For the first time ever, the American Medical Association (AMA), the nation’s largest organization of physicians, has declared climate change a public health crisis. While many people are already aware of the effects that air pollution has on our health, another unique study shows the skyrocketing financial cost of it—on children’s health in particular. Researchers are hoping their data can help shape the public policy programs that are sorely needed.
The cost-focused study at the Columbia Center for Children’s Environmental Health (CCCEH) at Columbia Mailman School of Public Health compiled the estimated per-case costs of six childhood health conditions linked to air pollution: preterm birth, low birth weight, asthma, autism spectrum disorder, attention-deficit/hyperactivity disorder (ADHD), and IQ reduction. Research shows these six conditions are among the most likely consequences of prenatal and early childhood exposure to air pollution.
The researchers cite previously published estimates ranging from $23,573 for childhood asthma not persisting into adulthood to $3 million for a case of autism with a concurrent intellectual disability. They hope these cost estimates will be used when determining benefits assessments of air pollution and climate change policies going forward.
Kids carry most of the burden of climate change
More than 40 percent of the burden of environmentally related diseases and more than 88 percent of the burden of climate change is borne by children younger than 5, according to the World Health Organization. Childhood disorders such as asthma and ADHD have been increasing over time, with asthma having a prevalence of about 8 percent and ADHD a prevalence of 10 percent.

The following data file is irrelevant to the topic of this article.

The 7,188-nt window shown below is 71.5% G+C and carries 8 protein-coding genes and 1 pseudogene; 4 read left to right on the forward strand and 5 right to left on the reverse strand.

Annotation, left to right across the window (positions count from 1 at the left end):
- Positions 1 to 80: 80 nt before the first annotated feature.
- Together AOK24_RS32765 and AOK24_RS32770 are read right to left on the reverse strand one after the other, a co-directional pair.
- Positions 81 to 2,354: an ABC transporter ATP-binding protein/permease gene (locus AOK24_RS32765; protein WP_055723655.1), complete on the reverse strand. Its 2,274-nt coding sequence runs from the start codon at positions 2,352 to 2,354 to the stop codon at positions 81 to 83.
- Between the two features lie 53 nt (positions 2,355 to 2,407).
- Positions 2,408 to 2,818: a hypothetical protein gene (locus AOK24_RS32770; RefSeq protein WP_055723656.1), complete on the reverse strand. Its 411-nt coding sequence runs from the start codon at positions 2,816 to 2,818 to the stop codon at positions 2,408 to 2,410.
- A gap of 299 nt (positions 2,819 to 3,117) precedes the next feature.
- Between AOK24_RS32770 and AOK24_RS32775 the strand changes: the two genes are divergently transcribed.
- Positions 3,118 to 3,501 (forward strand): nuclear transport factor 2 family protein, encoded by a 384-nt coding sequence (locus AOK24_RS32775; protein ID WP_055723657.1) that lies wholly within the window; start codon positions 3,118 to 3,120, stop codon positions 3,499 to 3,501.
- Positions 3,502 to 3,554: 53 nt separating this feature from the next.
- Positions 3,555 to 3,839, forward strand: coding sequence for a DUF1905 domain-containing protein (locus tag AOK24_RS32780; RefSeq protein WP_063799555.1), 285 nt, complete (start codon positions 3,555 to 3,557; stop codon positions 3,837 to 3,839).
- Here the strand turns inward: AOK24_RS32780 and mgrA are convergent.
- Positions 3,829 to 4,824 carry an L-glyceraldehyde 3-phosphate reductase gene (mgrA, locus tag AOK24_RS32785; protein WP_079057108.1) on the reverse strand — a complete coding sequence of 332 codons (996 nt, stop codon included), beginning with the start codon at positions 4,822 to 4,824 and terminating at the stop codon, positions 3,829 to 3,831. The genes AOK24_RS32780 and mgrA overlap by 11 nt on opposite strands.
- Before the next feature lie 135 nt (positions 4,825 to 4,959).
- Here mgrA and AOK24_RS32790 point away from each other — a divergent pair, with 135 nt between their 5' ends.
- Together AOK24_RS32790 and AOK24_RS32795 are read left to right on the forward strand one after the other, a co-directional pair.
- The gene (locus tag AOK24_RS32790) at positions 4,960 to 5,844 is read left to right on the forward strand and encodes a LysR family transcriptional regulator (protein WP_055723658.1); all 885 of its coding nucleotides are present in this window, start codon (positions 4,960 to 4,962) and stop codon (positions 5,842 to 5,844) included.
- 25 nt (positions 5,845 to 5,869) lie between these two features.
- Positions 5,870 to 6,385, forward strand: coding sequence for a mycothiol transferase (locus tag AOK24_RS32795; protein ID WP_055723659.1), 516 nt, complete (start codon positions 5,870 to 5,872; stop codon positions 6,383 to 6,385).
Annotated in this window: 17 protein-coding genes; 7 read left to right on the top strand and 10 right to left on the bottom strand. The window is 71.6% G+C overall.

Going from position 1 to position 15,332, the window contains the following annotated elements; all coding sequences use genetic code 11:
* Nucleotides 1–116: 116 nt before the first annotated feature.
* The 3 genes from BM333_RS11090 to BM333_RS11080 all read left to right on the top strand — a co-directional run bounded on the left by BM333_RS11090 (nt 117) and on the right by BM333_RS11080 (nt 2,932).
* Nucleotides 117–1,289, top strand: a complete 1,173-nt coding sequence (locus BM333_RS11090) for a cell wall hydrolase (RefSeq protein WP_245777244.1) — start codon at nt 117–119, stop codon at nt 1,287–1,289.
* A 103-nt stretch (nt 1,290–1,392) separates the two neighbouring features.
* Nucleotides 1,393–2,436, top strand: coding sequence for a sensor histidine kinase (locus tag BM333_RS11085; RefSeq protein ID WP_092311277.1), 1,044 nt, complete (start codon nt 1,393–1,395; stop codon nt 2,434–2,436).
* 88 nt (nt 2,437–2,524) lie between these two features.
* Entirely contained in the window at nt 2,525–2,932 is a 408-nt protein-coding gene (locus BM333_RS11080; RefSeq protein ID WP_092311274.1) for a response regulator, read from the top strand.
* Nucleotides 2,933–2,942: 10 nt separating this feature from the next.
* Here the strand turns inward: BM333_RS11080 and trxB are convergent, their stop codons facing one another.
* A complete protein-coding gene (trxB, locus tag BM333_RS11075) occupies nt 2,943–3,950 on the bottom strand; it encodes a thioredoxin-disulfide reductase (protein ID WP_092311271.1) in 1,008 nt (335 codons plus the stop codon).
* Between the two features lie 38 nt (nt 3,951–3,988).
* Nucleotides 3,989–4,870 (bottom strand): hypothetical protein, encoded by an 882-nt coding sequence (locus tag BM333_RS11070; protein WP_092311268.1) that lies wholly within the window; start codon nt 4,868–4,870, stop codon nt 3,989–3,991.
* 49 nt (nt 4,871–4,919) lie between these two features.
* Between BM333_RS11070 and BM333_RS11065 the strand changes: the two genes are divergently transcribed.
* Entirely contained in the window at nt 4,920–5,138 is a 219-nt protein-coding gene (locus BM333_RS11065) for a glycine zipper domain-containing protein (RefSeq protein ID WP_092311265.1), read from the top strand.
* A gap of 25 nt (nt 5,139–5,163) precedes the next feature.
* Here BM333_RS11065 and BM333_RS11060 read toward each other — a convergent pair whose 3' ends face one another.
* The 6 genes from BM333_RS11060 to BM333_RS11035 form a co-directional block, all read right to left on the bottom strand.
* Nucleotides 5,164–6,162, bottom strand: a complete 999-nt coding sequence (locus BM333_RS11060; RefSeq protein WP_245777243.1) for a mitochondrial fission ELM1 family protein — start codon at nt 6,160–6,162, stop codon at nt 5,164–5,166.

Children are at an increased risk because they’re physiologically very different from adults. They are in a dynamic state of growth, with cells multiplying and organ systems developing at a rapid rate. At birth their nervous, respiratory, reproductive and immune systems are not yet fully developed. Young children breathe more rapidly and take in more air in proportion to their body weight than do adults. They also have higher metabolic rates and a higher proportionate intake of food and liquid than do adults. And infants and toddlers can be at increased risk to some hazards due to their unique behaviors, such as crawling and putting their hands to their mouths.
Children in lower income communities and communities of color are at even greater risk of suffering harm from environmental hazards.
Additional recent research shows how the negative effects of climate change, and the air pollution from fossil fuels that are driving it, threaten a child’s health starting in their mother’s womb and throughout the course of their life. One study found more than 90 percent of the world’s 2.2 billion children are exposed to particulate matter produced by burning fossil fuels at levels beyond what the World Health Organization deems safe. Another report showed that air pollution takes more than 2 years off of the global life expectancy, which is even higher than the impact of smoking.
“Impacts on children’s health are generally under-represented in benefits assessments related to environmental pollution,” co-author Frederica Perera, PhD, professor of environmental health sciences and director of translational research at the Columbia Center for Children’s Environmental Health, said in a statement. “Policies to clean our air and address the serious and escalating problem of climate change will yield numerous benefits for children’s health and for the financial health of families and our nation.”
Dealing with school closures, childcare issues, or other challenges related to coronavirus? Find support, advice, activities to keep kids entertained, learning opportunities and more in our Coronavirus Parents: Parenting in a Pandemic Facebook Group.
For ongoing updates on coronavirus-related issues and questions that impact children and families, please find additional resources here.